Saturday, March 8, 2008

How to use the index?

The first thing I want to point out is that William O’Neil and the guys over at Investors Business Daily do not recommend buying stocks simply because they are on the list. If you are reading this, you are probably familiar with Mr. O’Neil’s excellent books and the entry criteria he discusses. I will eventually discuss many ways one might integrate this index into their investing and trading methodology but I will hold off until I have collected enough data to backtest and provide supporting evidence for my assertions.

I will discuss one reason for tracking an index however that does not need supporting data. I suspect most people who buy and sell stock more than a few times a year are very much like myself in this way. We do it in an attempt to outperform the broader market. If we are unable to do that on a regular basis, we should just buy ETFs and save ourselves some trouble and the added expense of executions. Therefore, if I choose to use the IBD100 as a trading vehicle, I damn better be able to outperform the index as a whole over the long run or I would be better off just buying the index. Ahhh, but that is the problem, there is no ETF or index fund product out there that tracks the IBD100. There probably never will be either as many of the companies that make it up are too thinly traded to support a large fund moving money into and out of the stocks fast enough to keep up with the list.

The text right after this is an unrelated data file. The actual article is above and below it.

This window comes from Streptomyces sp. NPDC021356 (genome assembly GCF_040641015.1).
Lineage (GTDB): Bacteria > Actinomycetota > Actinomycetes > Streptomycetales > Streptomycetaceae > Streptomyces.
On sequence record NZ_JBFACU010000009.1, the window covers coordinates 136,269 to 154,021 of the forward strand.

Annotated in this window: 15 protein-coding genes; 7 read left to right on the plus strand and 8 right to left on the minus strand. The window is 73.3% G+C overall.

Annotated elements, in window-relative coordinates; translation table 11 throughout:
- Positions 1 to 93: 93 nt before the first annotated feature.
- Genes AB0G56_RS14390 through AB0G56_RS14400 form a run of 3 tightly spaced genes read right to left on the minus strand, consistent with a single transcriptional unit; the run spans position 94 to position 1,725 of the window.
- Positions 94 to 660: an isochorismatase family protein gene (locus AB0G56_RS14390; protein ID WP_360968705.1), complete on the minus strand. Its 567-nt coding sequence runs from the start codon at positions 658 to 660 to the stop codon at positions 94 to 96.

So lets assume for a moment that the returns IBD posts on their website are accurate and the IBD 100 has outperformed the S&P in the last 52-weeks by 28.6% (-7.08% for the S&P compared to +21.52% for the IBD100). Now let’s also assume that return is representative of the index over the long run and those returns are good enough. Could one actually just buy the stocks that make up the list and see those types of returns, even though the guys at IBD tell us not to?

The list had a 13% turnover this week (13/100). Assuming a $100,000 trading account that is equally weighted with these 100 stocks, it would cost you $26 in broker’s fees this week using Interactive Brokers. That is .026% of our account which works out to 1.352% annually. Not including slippage, that would have lowered our return for the past 12-months to roughly 27.2%. Did you outperform that? I did not. That tells me I have room for improvement and that is something I suspect we all want to do.

The last point I want to make this week is a trend trader or investor’s individual performance is fundamentally linked to the performance of the universe of stocks one trades from. Your specific correlation simply depends on the details of your system. It may even be inversely correlated if you are shorting it but the point is knowing the performance of your trading universe allows you to not only benchmark yourself, but compare that universe to other ones from which you can trade. If the Nasdaq100 is outperforming the IBD100, my odds are better trading from that basket rather than from this one. Period. The only way to really know that however is to track the IBD100 in a way that makes it comparable. That is the purpose of this index.

No comments: